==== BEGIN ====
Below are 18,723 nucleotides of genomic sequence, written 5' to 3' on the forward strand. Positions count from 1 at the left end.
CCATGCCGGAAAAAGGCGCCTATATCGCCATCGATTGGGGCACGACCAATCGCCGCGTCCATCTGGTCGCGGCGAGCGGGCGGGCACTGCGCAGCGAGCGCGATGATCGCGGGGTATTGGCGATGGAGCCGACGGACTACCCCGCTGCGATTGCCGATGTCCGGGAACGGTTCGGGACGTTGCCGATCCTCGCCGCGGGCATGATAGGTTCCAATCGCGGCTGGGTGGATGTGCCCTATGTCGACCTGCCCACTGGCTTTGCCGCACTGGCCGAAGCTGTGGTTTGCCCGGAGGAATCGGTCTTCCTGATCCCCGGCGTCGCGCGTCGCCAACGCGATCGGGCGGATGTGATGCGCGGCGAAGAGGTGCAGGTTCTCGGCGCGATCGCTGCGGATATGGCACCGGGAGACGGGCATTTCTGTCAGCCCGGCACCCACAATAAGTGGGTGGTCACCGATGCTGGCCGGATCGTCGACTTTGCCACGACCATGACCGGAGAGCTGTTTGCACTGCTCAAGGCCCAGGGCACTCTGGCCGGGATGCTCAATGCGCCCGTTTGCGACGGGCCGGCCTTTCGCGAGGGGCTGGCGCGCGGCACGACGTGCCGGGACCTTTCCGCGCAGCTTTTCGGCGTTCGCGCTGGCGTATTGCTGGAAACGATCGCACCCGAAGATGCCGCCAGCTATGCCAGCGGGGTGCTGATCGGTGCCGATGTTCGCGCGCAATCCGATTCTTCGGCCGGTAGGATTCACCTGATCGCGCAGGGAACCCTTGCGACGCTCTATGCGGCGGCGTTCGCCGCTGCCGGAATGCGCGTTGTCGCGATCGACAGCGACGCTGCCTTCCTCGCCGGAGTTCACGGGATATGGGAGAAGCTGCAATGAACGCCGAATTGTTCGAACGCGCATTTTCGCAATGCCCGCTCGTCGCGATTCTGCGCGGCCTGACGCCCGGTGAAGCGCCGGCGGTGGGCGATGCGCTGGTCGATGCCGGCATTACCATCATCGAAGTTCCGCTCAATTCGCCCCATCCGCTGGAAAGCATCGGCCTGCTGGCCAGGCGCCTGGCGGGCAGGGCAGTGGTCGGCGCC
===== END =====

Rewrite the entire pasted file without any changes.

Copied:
Below are 18,723 nucleotides of genomic sequence, written 5' to 3' on the forward strand. Positions count from 1 at the left end.
CCATGCCGGAAAAAGGCGCCTATATCGCCATCGATTGGGGCACGACCAATCGCCGCGTCCATCTGGTCGCGGCGAGCGGGCGGGCACTGCGCAGCGAGCGCGATGATCGCGGGGTATTGGCGATGGAGCCGACGGACTACCCCGCTGCGATTGCCGATGTCCGGGAACGGTTCGGGACGTTGCCGATCCTCGCCGCGGGCATGATAGGTTCCAATCGCGGCTGGGTGGATGTGCCCTATGTCGACCTGCCCACTGGCTTTGCCGCACTGGCCGAAGCTGTGGTTTGCCCGGAGGAATCGGTCTTCCTGATCCCCGGCGTCGCGCGTCGCCAACGCGATCGGGCGGATGTGATGCGCGGCGAAGAGGTGCAGGTTCTCGGCGCGATCGCTGCGGATATGGCACCGGGAGACGGGCATTTCTGTCAGCCCGGCACCCACAATAAGTGGGTGGTCACCGATGCTGGCCGGATCGTCGACTTTGCCACGACCATGACCGGAGAGCTGTTTGCACTGCTCAAGGCCCAGGGCACTCTGGCCGGGATGCTCAATGCGCCCGTTTGCGACGGGCCGGCCTTTCGCGAGGGGCTGGCGCGCGGCACGACGTGCCGGGACCTTTCCGCGCAGCTTTTCGGCGTTCGCGCTGGCGTATTGCTGGAAACGATCGCACCCGAAGATGCCGCCAGCTATGCCAGCGGGGTGCTGATCGGTGCCGATGTTCGCGCGCAATCCGATTCTTCGGCCGGTAGGATTCACCTGATCGCGCAGGGAACCCTTGCGACGCTCTATGCGGCGGCGTTCGCCGCTGCCGGAATGCGCGTTGTCGCGATCGACAGCGACGCTGCCTTCCTCGCCGGAGTTCACGGGATATGGGAGAAGCTGCAATGAACGCCGAATTGTTCGAACGCGCATTTTCGCAATGCCCGCTCGTCGCGATTCTGCGCGGCCTGACGCCCGGTGAAGCGCCGGCGGTGGGCGATGCGCTGGTCGATGCCGGCATTACCATCATCGAAGTTCCGCTCAATTCGCCCCATCCGCTGGAAAGCATCGGCCTGCTGGCCAGGCGCCTGGCGGGCAGGGCAGTGGTCGGCGCC